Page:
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The Cost of Doing Nothing



For most of us, decisions involving money are based on affordability and short-term value. If we're hungry, for example, we think about whether we're better served by paying a small amount of money for fast food, a larger amount for a fancier restaurant, or buying the ingredients at a grocery store with the potential for getting more than one meal from them.


What happens when we decide not to spend money on food? We starve.


Looking at your career, what is the cost of doing nothing? While the outcome may not be as stark as starvation, you are missing out on a lot of potential opportunities. In a sense, you are starving your future.


As someone who has been very self-directed for most of my life, I thought for a long time that I didn't need any help finding my path or making changes in my career. I thought that I just had to work hard enough and network with the right people and opportunities would naturally arise.


Then, I hit a wall. After a layoff, I was suddenly faced with the fact that all of my previous notions of how to keep my career going, let alone advancing, were no longer valid (if they ever were). Knowing the "right" people and having solid experience and a reputation as a top contributor weren't enough.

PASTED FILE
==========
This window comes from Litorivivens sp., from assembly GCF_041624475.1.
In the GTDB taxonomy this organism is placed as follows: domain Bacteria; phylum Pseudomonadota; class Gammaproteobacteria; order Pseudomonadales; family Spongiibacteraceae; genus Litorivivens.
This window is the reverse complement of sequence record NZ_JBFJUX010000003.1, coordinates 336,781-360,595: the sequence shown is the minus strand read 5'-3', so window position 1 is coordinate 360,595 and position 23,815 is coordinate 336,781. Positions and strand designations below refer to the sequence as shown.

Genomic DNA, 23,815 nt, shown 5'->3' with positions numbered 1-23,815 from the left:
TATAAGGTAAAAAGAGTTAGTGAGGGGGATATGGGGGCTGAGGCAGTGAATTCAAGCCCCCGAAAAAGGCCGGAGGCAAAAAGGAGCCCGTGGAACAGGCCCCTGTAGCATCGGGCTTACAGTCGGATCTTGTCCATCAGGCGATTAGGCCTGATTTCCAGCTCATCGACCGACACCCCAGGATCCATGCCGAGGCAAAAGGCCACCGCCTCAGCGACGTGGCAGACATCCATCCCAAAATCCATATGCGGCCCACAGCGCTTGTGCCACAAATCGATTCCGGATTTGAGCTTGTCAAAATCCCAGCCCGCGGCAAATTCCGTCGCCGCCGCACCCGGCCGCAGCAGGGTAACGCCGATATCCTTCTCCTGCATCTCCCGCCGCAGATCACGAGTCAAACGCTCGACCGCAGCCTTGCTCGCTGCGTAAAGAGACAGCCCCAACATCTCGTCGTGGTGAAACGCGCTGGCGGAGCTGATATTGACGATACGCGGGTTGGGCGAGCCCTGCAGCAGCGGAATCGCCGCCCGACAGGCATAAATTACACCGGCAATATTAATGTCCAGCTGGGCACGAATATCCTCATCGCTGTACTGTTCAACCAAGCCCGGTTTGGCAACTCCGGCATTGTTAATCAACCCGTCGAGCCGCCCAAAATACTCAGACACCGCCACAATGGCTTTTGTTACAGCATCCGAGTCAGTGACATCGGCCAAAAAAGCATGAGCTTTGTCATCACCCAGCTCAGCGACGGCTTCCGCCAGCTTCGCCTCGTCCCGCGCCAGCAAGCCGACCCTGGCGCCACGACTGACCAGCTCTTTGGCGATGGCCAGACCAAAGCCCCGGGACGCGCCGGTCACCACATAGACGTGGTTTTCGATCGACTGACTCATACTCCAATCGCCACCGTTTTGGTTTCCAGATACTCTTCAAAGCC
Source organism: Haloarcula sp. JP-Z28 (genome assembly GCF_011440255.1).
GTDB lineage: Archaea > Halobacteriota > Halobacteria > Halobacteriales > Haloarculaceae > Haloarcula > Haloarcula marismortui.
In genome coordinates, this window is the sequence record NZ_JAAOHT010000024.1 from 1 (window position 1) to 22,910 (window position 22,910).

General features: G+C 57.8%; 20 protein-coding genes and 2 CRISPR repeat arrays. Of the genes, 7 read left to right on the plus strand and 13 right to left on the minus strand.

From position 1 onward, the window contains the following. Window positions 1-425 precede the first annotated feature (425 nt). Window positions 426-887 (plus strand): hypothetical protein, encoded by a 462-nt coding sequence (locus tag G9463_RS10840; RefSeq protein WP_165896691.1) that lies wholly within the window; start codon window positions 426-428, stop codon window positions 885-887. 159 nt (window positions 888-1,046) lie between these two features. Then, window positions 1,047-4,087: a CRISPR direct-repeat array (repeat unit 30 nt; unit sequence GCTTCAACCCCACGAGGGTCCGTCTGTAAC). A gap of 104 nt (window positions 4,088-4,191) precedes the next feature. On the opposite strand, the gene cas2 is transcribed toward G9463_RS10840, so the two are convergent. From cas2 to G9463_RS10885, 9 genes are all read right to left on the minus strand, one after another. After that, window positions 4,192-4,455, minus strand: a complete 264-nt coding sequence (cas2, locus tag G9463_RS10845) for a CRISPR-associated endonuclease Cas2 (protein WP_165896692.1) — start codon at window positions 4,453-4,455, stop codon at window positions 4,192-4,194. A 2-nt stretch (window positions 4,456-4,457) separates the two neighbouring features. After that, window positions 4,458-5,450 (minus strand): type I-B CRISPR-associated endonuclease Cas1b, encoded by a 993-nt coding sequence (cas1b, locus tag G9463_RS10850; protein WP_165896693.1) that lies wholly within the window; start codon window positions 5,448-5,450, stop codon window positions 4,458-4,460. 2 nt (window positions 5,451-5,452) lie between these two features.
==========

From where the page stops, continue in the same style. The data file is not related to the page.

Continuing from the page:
So, I sought help. It was a game-changer for me. I engaged an agency where I was paired with a coach who helped me with my job search. The assistance from the agency and my coach were invaluable and my job search went from going nowhere to signed on to a new company in just a few months.


I loved working with a coach so much that I continued. Coaching provided me with a partner who was vested not in a particular path for me but in my success in reaching my own goals. I credit having a coach with keeping me sane, productive, and valuable in an unstable work environment and for ensuring that I was a key person retained after an acquisition.


What would have been the cost of doing nothing after that layoff? I'm thankful that I don't know the answer to that question, but I guarantee that it would have cost me dearly. When I examine what I spent on coaching in terms of my monthly earnings in my previous career, there's no doubt that going with a coach was a no-brainer and only a tiny fraction spent vs what I gained.


Engaging a coach can help you ensure that you not only stay open to opportunities, but that you are able to take a more proactive role in your future success. Do you want to be promoted, create your own role, transition into a new industry or function? All of those changes can mean a brighter career future for you and a coach can help you find your path there. What does your future mean to you?

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